The COL5A1 gene is located on the long (q) arm of chromosome 9 between positions 34.2 and 34.3.

More precisely, the COL5A1 gene is located from base pair 134,641,786 to base pair 134,844,843 on chromosome 9.

See How do geneticists indicate the location of a gene? ( in the Handbook.

Where can I find additional information about COL5A1?

You and your healthcare professional may find the following resources about COL5A1 helpful.

You may also be interested in these resources, which are designed for genetics professionals and researchers.

What other names do people use for the COL5A1 gene or gene products?

  • alpha 1 type V collagen preproprotein

See How are genetic conditions and genes named? ( in the Handbook.

What glossary definitions help with understanding COL5A1?

cell ; collagen ; diameter ; elastic ; gene ; hypermobility ; joint ; Pro ; syndrome

You may find definitions for these and many other terms in the Genetics Home Reference Glossary.


  • De Paepe A, Nuytinck L, Hausser I, Anton-Lamprecht I, Naeyaert JM. Mutations in the COL5A1 gene are causal in the Ehlers-Danlos syndromes I and II. Am J Hum Genet. 1997 Mar;60(3):547-54. (
  • Malfait F, Wenstrup RJ, De Paepe A. Clinical and genetic aspects of Ehlers-Danlos syndrome, classic type. Genet Med. 2010 Oct;12(10):597-605. doi: 10.1097/GIM.0b013e3181eed412. Review. (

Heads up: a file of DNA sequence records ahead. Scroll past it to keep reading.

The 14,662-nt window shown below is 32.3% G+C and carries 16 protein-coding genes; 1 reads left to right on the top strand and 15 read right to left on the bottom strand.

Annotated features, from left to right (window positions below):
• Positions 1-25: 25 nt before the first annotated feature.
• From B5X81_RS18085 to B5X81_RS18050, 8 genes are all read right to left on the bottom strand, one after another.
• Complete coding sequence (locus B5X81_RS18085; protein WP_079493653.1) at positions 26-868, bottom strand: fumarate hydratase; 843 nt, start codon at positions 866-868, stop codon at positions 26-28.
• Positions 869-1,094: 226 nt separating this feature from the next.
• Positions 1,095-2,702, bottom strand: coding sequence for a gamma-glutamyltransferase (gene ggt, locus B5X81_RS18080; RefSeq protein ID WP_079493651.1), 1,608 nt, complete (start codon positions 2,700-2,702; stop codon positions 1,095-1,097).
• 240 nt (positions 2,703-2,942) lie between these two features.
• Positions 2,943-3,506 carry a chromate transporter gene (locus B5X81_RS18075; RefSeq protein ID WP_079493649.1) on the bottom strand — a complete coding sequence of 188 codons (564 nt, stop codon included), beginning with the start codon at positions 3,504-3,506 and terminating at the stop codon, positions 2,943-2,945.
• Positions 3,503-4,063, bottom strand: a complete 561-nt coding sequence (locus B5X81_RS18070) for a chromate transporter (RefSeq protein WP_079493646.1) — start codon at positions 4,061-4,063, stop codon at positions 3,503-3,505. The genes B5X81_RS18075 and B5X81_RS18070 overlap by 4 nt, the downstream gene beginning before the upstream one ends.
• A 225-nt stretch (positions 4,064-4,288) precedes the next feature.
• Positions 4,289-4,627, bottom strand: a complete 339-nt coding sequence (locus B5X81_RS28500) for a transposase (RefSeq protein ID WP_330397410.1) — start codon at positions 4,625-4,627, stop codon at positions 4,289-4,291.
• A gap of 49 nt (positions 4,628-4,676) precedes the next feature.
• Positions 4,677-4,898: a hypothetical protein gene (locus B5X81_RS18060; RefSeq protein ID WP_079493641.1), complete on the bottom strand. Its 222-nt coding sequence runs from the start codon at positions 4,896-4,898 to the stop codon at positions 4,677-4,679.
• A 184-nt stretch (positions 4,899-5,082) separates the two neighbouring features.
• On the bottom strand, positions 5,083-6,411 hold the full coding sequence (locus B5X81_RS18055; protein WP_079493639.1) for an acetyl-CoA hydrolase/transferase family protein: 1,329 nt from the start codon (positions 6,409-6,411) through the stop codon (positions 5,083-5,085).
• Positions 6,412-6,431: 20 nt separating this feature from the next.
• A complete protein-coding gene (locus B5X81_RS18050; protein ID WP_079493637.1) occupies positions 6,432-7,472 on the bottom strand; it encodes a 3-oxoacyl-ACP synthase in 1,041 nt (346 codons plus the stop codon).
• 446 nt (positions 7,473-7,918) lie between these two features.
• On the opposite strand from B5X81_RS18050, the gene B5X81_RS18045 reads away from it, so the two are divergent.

• NCBI Gene (
  • Ritelli M, Dordoni C, Venturini M, Chiarelli N, Quinzani S, Traversa M, Zoppi N, Vascellaro A, Wischmeijer A, Manfredini E, Garavelli L, Calzavara-Pinton P, Colombi M. Clinical and molecular characterization of 40 patients with classic Ehlers-Danlos syndrome: identification of 18 COL5A1 and 2 COL5A2 novel mutations. Orphanet J Rare Dis. 2013 Apr 12;8:58. doi: 10.1186/1750-1172-8-58. (
  • Schwarze U, Atkinson M, Hoffman GG, Greenspan DS, Byers PH. Null alleles of the COL5A1 gene of type V collagen are a cause of the classical forms of Ehlers-Danlos syndrome (types I and II). Am J Hum Genet. 2000 Jun;66(6):1757-65. Epub 2000 May 4. (
  • Symoens S, Malfait F, Renard M, André J, Hausser I, Loeys B, Coucke P, De Paepe A. COL5A1 signal peptide mutations interfere with protein secretion and cause classic Ehlers-Danlos syndrome. Hum Mutat. 2009 Feb;30(2):E395-403. doi: 10.1002/humu.20887. (
  • Symoens S, Syx D, Malfait F, Callewaert B, De Backer J, Vanakker O, Coucke P, De Paepe A. Comprehensive molecular analysis demonstrates type V collagen mutations in over 90% of patients with classic EDS and allows to refine diagnostic criteria. Hum Mutat. 2012 Oct;33(10):1485-93. doi: 10.1002/humu.22137. Epub 2012 Jul 5. (
  • Wenstrup RJ, Florer JB, Willing MC, Giunta C, Steinmann B, Young F, Susic M, Cole WG. COL5A1 haploinsufficiency is a common molecular mechanism underlying the classical form of EDS. Am J Hum Genet. 2000 Jun;66(6):1766-76. Epub 2000 Apr 24. (


The resources on this site should not be used as a substitute for professional medical care or advice. Users seeking information about a personal genetic disease, syndrome, or condition should consult with a qualified healthcare professional. See How can I find a genetics professional in my area? ( in the Handbook.

Reviewed: November 2015
Published: November 23, 2015